MARINE CORPS LOGISTICS BASE ALBANY, Ga. --
All departments within Marine Corps Logistics Command are requested to call its newest comptroller for any needed fiscal support or assistance required.
Serving in her position for less than a month, Lisa Jackson emphasized she and her staff stands ready to help.
“Any financial matters they need support or assistance with I really advocate they call me up front to assist with planning whatever resource actions they have,” she said. “Our job in this department is to give them guidance and policies to lead them through whatever resource decisions they are trying to make so that we are in compliance and use the appropriate funding. My goal is to try to encourage people to reach out to the comptroller and my staff up front (because) safeguarding and controlling the funds becomes easier and we can manage it better up front.”
Formerly the director for Appropriated Funds Division, Programs and Resources Department, Logistics Command, Jackson has “oversight of the command’s funding to include all authorized funding — the operations and maintenance Marine Corps, which is one-year funding; working capital funds, which support Production Plant Albany and Production Plant Barstow, Calif.; and various other authorized funding that support either of those operations — Procurement Marine Corps, research and development funding, joint funding and funding from other services. My job is to maintain administrative control of those funds and ensure we are executing the dollars in accordance with the law.”
Jackson and her staff provide comptroller services to every department within Logistics Command.
She has 68 staff members working in four areas: Appropriated Funds Division, Working Capital Funds Division, Resource Management Division, and Transportation Voucher and Certification Division.
“I have a great staff,” Jackson said. “Each division director has well over 20 years in the discipline they manage. I’m very excited to be in this position. I see challenges for the future as the war effort curtails and I know the Department of Defense is moving into other areas. In the near term, one of my goals is to guide this command toward greater success as our contingency funds go away and we actually have to manage what we call peacetime budgets again … realizing that at the end of the day we are here to support the warfighter.”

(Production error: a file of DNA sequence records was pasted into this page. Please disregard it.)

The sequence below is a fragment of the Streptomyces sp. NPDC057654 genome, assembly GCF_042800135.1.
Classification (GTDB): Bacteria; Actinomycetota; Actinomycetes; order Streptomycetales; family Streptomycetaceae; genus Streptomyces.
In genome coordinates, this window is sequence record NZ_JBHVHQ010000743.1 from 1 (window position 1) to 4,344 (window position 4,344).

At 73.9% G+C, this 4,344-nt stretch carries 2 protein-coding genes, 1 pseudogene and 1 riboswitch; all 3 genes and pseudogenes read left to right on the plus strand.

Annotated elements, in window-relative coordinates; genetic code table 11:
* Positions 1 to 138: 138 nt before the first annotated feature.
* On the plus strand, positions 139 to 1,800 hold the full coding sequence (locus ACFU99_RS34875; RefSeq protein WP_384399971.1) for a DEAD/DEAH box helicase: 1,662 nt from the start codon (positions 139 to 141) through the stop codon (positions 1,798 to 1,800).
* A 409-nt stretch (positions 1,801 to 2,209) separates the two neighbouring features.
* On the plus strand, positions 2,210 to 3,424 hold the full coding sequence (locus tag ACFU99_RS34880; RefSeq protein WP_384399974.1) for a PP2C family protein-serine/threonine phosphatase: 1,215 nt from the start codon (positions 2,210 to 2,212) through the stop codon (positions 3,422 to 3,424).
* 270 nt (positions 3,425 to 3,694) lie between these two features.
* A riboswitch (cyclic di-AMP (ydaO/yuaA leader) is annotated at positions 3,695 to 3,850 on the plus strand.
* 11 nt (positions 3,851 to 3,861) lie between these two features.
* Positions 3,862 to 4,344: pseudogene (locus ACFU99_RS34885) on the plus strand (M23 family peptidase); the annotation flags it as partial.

Jackson began her civil service career here in 1989 and has been in the comptroller career field since 1993. She has a bachelor’s degree in business administration from Albany State University, Albany, Ga., and master’s degree in human resources management from Troy State University, Albany, Ga.
Sheron Mathis, supervisory financial analyst and deputy director of Resources Management Division within Programs and Resources, Logistics Command, believes Jackson will take the Comptroller’s Office to new heights.
“I think she’ll take the Comptroller Office to a new level with her ideals,” Mathis said. “I know she is leaning toward implementing some new automated systems that will be beneficial for the department. I think she is the type of person (who) is willing to solicit recommendations from her staff on how to improve operations within the command as it relates to financial operations. She is an effective communicator (and) I hope to learn some of those methods in order to continue to enhance my communication skills.”
Phil Millerd, Deputy Director, Appropriated Funds Division, Programs and Resources, Logistics Command, described Jackson as a great mentor, who has worked hard to develop the up and coming workforce and “has been an exemplary and outstanding leader for the command. She has set the example through her resourceful, insightful and innovative management of planning, programming, budgeting and execution processes of the command's Operation and Maintenance Budget. She has initiative, innovation and is a strategic thinker. Her unique background in fiscal law, financial management, contingency operations, contracting, logistics and administration has enabled her to make sound recommendations on major funding issues.”